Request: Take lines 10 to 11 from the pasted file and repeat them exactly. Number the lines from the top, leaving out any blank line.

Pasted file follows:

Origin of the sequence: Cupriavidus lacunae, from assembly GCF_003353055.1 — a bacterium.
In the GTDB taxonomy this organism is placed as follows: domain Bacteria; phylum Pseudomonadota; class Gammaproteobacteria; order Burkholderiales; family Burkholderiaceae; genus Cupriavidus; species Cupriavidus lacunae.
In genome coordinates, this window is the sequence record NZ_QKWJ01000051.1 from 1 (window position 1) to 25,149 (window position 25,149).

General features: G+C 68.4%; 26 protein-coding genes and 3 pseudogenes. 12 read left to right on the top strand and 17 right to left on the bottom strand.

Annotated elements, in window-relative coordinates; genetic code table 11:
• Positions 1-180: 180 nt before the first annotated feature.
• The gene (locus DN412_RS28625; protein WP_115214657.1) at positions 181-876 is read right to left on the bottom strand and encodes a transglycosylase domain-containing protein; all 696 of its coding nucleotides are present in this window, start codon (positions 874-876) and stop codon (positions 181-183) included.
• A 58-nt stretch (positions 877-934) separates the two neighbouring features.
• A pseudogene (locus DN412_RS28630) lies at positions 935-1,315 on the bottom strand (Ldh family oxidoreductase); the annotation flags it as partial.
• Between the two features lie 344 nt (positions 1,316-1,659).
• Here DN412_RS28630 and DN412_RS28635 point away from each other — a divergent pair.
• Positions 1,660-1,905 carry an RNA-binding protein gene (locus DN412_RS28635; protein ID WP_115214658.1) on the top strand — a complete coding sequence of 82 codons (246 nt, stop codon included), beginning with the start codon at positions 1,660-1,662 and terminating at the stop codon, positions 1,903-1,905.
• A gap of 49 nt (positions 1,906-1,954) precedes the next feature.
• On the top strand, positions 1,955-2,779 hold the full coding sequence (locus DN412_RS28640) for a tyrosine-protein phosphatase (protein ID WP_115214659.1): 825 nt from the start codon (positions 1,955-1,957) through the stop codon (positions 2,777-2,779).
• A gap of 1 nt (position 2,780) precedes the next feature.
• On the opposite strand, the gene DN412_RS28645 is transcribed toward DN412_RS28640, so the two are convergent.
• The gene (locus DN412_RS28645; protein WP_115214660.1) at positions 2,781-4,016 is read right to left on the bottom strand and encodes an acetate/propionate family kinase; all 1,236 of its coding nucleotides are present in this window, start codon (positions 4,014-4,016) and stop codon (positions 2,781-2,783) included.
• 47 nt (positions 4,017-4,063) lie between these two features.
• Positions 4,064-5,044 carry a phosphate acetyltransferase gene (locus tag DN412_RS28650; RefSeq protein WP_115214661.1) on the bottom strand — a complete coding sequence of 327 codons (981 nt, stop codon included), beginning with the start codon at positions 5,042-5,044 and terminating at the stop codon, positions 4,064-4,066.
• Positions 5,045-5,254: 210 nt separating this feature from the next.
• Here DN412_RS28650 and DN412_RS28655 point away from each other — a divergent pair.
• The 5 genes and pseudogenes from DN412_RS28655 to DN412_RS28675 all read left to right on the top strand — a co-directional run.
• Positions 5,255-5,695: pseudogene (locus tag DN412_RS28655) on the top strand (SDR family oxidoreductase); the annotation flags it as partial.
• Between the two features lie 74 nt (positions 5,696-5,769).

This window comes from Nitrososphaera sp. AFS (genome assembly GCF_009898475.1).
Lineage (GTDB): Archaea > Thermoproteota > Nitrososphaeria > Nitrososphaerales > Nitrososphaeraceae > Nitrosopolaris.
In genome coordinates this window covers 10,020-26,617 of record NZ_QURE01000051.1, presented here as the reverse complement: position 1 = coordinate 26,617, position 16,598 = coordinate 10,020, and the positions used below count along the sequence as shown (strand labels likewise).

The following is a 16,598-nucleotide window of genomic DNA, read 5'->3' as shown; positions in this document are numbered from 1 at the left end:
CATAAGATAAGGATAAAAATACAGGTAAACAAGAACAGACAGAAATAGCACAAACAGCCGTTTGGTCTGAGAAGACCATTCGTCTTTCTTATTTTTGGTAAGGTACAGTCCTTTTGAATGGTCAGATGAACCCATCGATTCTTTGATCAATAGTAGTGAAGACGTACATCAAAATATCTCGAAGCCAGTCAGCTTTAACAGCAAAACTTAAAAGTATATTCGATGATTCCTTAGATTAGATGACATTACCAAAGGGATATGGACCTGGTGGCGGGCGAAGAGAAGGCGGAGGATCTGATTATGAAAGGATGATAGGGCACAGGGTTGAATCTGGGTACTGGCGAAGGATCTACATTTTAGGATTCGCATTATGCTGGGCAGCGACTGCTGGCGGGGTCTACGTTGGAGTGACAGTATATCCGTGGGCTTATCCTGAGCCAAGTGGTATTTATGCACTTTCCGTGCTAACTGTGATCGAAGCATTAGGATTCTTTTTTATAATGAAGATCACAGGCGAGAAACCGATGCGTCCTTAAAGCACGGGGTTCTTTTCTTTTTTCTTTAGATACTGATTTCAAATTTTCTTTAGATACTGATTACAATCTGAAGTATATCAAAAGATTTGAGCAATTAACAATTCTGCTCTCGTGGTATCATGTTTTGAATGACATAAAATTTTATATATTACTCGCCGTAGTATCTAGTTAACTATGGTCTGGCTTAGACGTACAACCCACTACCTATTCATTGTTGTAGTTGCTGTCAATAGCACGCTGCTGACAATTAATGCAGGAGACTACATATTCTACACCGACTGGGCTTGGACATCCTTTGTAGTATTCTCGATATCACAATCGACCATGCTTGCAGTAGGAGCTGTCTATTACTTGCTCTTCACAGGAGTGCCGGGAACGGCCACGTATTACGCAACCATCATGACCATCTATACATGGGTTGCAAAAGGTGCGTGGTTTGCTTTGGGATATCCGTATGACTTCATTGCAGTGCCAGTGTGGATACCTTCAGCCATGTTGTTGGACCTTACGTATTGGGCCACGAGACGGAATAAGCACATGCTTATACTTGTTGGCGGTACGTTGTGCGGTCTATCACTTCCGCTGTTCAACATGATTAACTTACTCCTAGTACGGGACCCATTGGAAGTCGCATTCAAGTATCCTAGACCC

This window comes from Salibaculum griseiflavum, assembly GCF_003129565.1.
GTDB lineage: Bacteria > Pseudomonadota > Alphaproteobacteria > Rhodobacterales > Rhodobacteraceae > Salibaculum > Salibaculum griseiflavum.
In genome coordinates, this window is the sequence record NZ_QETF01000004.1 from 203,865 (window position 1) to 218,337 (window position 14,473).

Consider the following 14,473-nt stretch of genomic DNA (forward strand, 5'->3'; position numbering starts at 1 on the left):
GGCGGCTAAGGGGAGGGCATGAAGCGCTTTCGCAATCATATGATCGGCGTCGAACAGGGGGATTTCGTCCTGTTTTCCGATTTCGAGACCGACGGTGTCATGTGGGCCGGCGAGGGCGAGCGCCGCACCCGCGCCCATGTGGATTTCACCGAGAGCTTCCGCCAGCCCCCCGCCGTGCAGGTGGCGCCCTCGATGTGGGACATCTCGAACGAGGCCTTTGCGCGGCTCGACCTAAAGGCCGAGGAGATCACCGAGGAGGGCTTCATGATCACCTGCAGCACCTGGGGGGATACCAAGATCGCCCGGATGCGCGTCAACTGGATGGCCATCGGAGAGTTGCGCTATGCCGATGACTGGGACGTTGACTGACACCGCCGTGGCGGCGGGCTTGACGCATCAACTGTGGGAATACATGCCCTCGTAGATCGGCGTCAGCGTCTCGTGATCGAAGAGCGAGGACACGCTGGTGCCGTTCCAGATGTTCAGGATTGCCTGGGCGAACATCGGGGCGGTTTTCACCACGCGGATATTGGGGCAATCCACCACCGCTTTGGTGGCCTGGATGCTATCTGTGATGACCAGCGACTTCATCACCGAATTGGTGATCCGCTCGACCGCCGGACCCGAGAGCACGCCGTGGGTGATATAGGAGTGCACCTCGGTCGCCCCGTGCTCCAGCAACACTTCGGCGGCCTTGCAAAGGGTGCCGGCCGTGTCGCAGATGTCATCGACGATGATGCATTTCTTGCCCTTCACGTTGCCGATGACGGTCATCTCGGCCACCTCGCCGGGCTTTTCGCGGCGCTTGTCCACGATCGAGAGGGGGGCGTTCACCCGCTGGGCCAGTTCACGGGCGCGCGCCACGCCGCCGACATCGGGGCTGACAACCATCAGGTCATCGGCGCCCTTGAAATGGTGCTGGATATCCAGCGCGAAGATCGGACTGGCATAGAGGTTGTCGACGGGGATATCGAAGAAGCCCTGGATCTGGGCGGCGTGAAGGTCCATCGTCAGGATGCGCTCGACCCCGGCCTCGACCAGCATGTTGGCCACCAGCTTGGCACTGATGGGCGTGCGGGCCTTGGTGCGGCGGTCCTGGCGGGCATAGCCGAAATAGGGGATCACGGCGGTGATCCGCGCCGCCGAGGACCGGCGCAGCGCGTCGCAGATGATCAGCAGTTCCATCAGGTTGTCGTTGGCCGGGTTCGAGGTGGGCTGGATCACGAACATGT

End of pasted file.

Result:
• Between the two features lie 344 nt (positions 1,316-1,659).
• Here DN412_RS28630 and DN412_RS28635 point away from each other — a divergent pair.